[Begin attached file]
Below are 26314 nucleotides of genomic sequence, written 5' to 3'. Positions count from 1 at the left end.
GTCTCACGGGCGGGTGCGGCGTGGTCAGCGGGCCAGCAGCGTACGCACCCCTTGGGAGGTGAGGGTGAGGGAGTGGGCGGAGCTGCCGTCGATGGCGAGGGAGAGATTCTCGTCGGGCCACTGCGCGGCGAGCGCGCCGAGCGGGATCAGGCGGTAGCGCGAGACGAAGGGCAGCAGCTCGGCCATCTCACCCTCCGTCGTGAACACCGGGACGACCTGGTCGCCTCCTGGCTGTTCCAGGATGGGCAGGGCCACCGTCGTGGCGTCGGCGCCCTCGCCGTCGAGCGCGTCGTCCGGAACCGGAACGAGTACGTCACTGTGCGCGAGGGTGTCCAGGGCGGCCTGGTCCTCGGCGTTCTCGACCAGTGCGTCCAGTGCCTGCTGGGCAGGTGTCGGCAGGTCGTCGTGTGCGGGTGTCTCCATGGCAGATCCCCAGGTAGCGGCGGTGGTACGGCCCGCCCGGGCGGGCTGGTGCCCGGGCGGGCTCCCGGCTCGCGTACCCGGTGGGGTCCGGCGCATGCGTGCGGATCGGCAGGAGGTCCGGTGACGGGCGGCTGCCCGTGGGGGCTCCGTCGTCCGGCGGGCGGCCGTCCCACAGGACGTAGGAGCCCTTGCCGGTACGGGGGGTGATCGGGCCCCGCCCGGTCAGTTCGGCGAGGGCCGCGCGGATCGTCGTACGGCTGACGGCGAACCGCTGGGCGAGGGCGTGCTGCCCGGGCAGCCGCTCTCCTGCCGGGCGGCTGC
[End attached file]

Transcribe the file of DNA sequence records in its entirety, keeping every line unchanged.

Below are 26314 nucleotides of genomic sequence, written 5' to 3'. Positions count from 1 at the left end.
GTCTCACGGGCGGGTGCGGCGTGGTCAGCGGGCCAGCAGCGTACGCACCCCTTGGGAGGTGAGGGTGAGGGAGTGGGCGGAGCTGCCGTCGATGGCGAGGGAGAGATTCTCGTCGGGCCACTGCGCGGCGAGCGCGCCGAGCGGGATCAGGCGGTAGCGCGAGACGAAGGGCAGCAGCTCGGCCATCTCACCCTCCGTCGTGAACACCGGGACGACCTGGTCGCCTCCTGGCTGTTCCAGGATGGGCAGGGCCACCGTCGTGGCGTCGGCGCCCTCGCCGTCGAGCGCGTCGTCCGGAACCGGAACGAGTACGTCACTGTGCGCGAGGGTGTCCAGGGCGGCCTGGTCCTCGGCGTTCTCGACCAGTGCGTCCAGTGCCTGCTGGGCAGGTGTCGGCAGGTCGTCGTGTGCGGGTGTCTCCATGGCAGATCCCCAGGTAGCGGCGGTGGTACGGCCCGCCCGGGCGGGCTGGTGCCCGGGCGGGCTCCCGGCTCGCGTACCCGGTGGGGTCCGGCGCATGCGTGCGGATCGGCAGGAGGTCCGGTGACGGGCGGCTGCCCGTGGGGGCTCCGTCGTCCGGCGGGCGGCCGTCCCACAGGACGTAGGAGCCCTTGCCGGTACGGGGGGTGATCGGGCCCCGCCCGGTCAGTTCGGCGAGGGCCGCGCGGATCGTCGTACGGCTGACGGCGAACCGCTGGGCGAGGGCGTGCTGCCCGGGCAGCCGCTCTCCTGCCGGGCGGCTGC